Home Latest News Analysis Spurs under Antonio Conte: A Defensive Evolution underway?

Spurs under Antonio Conte: A Defensive Evolution underway?


Among Tottenham Hotspur’s countless struggles, their defensive woes have constantly taken pole position in posing as a major hindrance to their growth. Despite hiring Jose Mourinho midway through 19/20 to replace Mauricio Pochettino’s flawed & fading tactics, the Portuguese mastermind’s well-known methods failed to improve the team’s defensive output. At the start of this season, Mourinho’s compatriot Nuno Santo was given charge of Spurs. He failed, too. In his short stint, Spurs managed to concede 16 goals at an alarming rate of 1.6 per game in the league.

With only 5 wins in their first 10 games, a broken defence, and left without a manager, the season seemed to be yet another write-off for the North London club until the arrival of Antonio Conte. Now, Spurs are in contention for a top 4 finish.

On the surface, the numbers clearly indicate that Antonio Conte’s arrival has resulted in a positive shift. It seems like the Italian has managed to implement his rigorous style of play at Spurs, a style which led Chelsea to their last Premier League trophy in 2016/17, but do the numbers hold true when analyzed closely?


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After conceding 16 goals in their first 10 games (under Nuno), Spurs have conceded only 23 goals in the following 24 games since Conte’s appointment. Diving deeper into the numbers further highlights the conspicuous progress Tottenham have under Conte. Allowing goals in at an average of 0.96 per game, a massive jump down from Nuno’s 1.6, Tottenham have managed to concede the 5th least goals in the league after Man City, Liverpool, Chelsea & Wolves. In the 24 league games managed by Conte, Spurs have also managed to keep 10 clean sheets as a result of their improved defensive structure and increased defensive rigidity. They have proved hard to be broken down. So, how exactly has Tottenham bridged the seemingly gaping holes in their backline?


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Antonio Conte’s unconditional love for a three-man backline continues to serve him well. His favoured backline of Eric Dier (middle), Ben Davies (LCB) & Christian Romero (RCB) has been extremely compact and resilient. Aided by the highly attack-minded wing-backs in Emerson & Reguilon, the team’s formation constantly shifts between a 3-4-2-1 and 5-4-1. The north London residents are rarely seen pressing high, with Harry Kane leading the line.

As the ball progresses into the center of the pitch, the intensity of Tottenham’s press increases. Their formation swiftly transforms into 5-4-1 from their attacking 3-4-2-1, leaving the center of the pitch congested & forcing their opposition to play the ball out wide. The space between the lines also quickly vanishes. Once the ball is played out wide, Tottenham forms diamond shapes all over the pitch, tightly man-marking all players. Trapped on the flank with no way out, most of their oppositions hastily cede possession, leaving Conte’s team with options to mount a counter-attack or build again. Albeit, this strategy hasn’t served him well against the big boys like City, Liverpool and Chelsea yet, Conte’s tactics have not only upgraded their defensive structure but also enhanced their attacking prowess through better build-up play and increased involvement of the backline.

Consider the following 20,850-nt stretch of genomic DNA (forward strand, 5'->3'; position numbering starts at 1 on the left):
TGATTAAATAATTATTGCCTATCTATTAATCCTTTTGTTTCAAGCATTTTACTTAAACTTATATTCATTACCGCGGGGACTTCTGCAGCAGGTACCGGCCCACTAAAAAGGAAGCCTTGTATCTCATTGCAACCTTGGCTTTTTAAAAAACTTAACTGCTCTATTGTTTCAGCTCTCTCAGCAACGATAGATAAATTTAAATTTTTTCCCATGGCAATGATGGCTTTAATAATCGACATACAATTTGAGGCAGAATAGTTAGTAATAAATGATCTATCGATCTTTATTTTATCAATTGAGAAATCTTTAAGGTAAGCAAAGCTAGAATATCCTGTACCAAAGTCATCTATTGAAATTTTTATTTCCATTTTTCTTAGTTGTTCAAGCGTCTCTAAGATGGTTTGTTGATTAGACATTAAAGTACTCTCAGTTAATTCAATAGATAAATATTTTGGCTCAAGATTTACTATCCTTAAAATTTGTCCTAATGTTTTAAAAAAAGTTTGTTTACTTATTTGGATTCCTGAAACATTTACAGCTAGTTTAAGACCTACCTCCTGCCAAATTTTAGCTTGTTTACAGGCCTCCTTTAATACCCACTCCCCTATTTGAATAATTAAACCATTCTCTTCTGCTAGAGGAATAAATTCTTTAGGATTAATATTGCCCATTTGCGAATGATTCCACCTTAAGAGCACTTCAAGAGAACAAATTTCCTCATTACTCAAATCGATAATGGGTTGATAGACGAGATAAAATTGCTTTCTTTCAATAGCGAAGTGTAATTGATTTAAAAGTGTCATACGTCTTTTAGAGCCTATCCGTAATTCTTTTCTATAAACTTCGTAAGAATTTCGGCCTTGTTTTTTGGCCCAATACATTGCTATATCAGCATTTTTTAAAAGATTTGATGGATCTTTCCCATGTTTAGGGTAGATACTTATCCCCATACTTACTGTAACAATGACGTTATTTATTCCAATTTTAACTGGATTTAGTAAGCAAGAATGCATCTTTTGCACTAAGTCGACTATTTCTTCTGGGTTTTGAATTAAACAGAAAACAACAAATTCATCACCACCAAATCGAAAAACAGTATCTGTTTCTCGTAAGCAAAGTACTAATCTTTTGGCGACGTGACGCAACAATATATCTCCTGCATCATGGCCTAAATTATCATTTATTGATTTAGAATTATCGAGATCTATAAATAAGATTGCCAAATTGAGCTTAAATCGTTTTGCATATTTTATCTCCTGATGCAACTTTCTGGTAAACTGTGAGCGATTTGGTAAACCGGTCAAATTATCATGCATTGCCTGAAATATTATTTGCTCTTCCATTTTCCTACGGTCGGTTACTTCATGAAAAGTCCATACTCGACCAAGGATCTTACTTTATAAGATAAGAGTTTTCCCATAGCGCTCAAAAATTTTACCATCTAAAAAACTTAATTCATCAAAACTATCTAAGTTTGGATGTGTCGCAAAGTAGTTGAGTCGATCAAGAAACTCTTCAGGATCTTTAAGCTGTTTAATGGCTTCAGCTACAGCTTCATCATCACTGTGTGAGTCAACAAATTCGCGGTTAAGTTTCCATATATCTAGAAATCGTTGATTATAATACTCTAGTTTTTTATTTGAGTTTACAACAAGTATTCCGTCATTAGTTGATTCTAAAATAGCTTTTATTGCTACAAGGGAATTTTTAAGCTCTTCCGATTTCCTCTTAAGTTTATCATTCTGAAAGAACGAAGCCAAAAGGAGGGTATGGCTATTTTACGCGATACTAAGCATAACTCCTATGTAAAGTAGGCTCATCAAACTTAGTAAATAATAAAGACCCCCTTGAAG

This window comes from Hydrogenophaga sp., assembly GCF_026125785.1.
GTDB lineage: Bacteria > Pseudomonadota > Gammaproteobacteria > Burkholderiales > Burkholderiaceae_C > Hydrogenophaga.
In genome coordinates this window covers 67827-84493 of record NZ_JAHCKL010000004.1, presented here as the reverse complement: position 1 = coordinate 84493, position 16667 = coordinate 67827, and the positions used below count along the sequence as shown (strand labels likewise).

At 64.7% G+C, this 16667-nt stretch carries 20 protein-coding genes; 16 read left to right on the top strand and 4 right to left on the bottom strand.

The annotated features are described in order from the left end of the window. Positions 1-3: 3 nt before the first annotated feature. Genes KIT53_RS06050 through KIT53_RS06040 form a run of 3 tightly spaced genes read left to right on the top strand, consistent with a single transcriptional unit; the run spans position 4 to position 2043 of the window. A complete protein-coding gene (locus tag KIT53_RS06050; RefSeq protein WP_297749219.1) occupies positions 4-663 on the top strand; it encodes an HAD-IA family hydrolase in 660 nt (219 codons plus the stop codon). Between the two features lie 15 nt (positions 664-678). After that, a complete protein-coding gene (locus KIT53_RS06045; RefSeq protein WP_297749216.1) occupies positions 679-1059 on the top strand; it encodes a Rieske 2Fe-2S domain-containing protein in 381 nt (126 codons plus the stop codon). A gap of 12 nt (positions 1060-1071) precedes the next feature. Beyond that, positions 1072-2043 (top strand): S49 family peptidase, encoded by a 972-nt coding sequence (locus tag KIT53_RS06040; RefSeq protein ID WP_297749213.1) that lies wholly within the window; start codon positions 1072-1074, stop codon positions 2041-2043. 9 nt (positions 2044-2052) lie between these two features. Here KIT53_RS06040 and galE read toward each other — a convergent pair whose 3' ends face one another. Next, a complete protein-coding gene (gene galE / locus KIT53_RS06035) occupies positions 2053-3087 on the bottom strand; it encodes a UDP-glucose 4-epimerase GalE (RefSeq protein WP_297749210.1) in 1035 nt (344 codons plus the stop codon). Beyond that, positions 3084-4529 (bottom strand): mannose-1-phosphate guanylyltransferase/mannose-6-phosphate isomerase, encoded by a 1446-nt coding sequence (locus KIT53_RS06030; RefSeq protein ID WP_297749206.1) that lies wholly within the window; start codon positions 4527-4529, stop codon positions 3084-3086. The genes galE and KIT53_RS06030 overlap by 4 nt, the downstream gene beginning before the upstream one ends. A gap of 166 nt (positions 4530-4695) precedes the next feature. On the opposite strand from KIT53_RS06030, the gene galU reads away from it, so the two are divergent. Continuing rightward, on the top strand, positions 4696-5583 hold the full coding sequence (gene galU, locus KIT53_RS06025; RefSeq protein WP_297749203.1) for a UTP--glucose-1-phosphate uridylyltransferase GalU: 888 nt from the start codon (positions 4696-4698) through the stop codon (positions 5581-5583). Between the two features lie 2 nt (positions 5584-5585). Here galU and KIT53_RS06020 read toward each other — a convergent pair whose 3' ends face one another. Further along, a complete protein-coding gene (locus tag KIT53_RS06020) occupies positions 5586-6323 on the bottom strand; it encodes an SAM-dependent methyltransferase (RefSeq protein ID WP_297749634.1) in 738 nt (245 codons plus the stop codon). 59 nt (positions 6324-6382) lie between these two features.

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Regardless of a team’s ability to defend well, a football game is won by outscoring the opposition. Nuno’s team failed to do either. Scoring only 9 goals while conceding 16 in the first 10 matches, under the Portuguese tactician, Spurs’ football suffered. His tactics not only restricted the fullbacks to a defensive role while providing minimum width, but he also refused to use his back three to progress the ball which would push the opposition behind and let his attackers take up positions in dangerous places.

With Conte, there has been a shift in dynamics. In the build-up, the center backs, mainly Eric Dier is trusted with progressing the ball higher up the pitch. With Harry Kane dropping back into the midfield, Dier’s long balls into the space vacated for Son have helped Tottenham attack quickly and efficiently. As the team occupies better positions in the opposition’s half, the backline continues to provide the team with various passing options. Creating overloads in wide spaces with the wing-backs, hitting long balls across the pitch, running into spaces and inviting challenges, the importance & influence of Conte’s backline in the inflated attacking output of Tottenham has been immense. All the three center backs average above 150 m carry distance p90, an astonishing surge in their numbers from under Nuno.


Completely starved of inspiration at the start of the season, Tottenham under Conte are a replenished side. The defensive problems which have haunted Spurs for a long are slowly being rendered useless. With a top 4 fight destined to go down to the last matchday, Tottenham’s defensive evolution is preparing them for a strong comeback in Europe. Beware.


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